Farmers urged to bury their underpants to improve quality of their beef
Burying a pair of underpants in a field may not seem the obvious starting point for the perfect roast, but farmers are being urged to dig deep for tastier meat.
The Agriculture and Horticulture Development Board (AHDB) and Quality Meat Scotland (QMS) claim interring a pair of cotton smalls in a pasture can reveal vital information about soil fertility.
According to the experts, sterile and lifeless soil will keep underwear intact, but organically thriving soil will eat away at the briefs, leaving nothing but the elastic waistband.
Dig up the pants after just two months, and it is possible to judge how healthy the land is.
Soil conditions on beef and sheep farms directly influence how well grass and forage crops grow and, consequently, the quality of the feed they produce. And better feed produces healthier, tastier animals.
Scottish farmer Iain Green, of Corskie Farm, near Elgin, in Moray, has been burying his pants in various fields since September.
"The theory behind the test is that the cotton will be devoured by the microbes and bacteria in the soil, so the more you have the better,” he said.
"We buried them in different fields, some which we think have healthier soil and others which aren't as good."
Earlier this week fellow farmers and officials gathered at Mr Green’s farm to dig up his underpants and analyse the findings. Some had entirely disintegrated while others looked like they had been recently buried.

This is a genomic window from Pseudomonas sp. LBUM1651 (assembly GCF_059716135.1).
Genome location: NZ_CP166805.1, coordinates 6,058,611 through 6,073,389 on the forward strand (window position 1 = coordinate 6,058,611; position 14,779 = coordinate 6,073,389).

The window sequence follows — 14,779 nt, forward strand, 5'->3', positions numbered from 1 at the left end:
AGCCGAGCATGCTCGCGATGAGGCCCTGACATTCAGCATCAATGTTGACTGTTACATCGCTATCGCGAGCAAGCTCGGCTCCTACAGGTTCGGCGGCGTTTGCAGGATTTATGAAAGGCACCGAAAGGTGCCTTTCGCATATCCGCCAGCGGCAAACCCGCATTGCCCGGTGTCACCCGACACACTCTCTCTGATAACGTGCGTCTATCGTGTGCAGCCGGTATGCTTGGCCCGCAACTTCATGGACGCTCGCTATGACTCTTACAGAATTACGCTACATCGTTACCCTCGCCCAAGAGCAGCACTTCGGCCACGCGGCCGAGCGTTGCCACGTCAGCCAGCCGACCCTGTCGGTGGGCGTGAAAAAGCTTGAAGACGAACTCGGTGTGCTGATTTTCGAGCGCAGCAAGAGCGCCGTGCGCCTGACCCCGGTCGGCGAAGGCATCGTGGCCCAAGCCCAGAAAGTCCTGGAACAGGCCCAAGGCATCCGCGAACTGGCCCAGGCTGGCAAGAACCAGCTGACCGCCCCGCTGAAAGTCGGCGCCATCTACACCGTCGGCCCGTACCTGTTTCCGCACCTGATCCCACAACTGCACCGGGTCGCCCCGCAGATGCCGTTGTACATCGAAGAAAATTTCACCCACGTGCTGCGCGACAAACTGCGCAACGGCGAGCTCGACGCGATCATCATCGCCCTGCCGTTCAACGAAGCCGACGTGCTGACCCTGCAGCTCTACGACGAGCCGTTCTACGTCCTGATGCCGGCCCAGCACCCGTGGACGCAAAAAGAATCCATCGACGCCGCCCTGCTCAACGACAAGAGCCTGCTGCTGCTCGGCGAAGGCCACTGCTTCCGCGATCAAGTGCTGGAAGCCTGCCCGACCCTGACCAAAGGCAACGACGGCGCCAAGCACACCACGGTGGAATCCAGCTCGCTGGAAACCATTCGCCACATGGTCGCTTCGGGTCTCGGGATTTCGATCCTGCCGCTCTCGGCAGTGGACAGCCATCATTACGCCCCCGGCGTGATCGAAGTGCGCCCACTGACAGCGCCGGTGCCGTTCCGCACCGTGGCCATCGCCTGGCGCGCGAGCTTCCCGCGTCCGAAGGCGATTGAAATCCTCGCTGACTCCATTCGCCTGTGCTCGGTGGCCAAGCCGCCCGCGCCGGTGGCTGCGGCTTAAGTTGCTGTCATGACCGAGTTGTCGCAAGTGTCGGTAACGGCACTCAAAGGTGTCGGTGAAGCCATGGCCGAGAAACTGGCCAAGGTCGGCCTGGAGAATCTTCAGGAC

Mr Green added: "I think quite a few of them were quite surprised and are away to try it for themselves.
"The results were very interesting. We have quite a wet field here and obviously that has been starved of oxygen and the underpants were hardly touched.
"However, with our arable fields, which are cultivated heavily, they were eaten away, but we do cover them with a lot of muck. It was a success and a simple and cheap way of testing soil.
"The cotton is the important thing, rather than the underpants."
The ‘Soil my Undies’ challenge was first launched by the California Farmers’ Guild in July and is slowly being adopted by agricultural organisations across the world.
Healthy soil should be teeming with millions of tiny lifeforms such as bacteria, fungi, protozoa, nematodes, arthropods, earthworms, which all work to turn rotting material into nutrients to help plants thrive.
Evan Wiig, Executive Director of the California Farmers’ Guild, said: “Cotton is an organic material and breaks down naturally just like anything else you’d put in your compost pile. So if you bury cotton in soil teeming with life, all those creatures will begin to feast.
“If you have dead soil, if it is totally lifeless you should be able to pull the pants out of the ground, throw it in the washing machine and put them on like nothing ever happened. If you have incredibly healthy soil, you should have nothing left but an elastic strap.”
A spokesman for the QMS said they would like farmers across Britain to adopt the test as way of checking the productivity of their soil.
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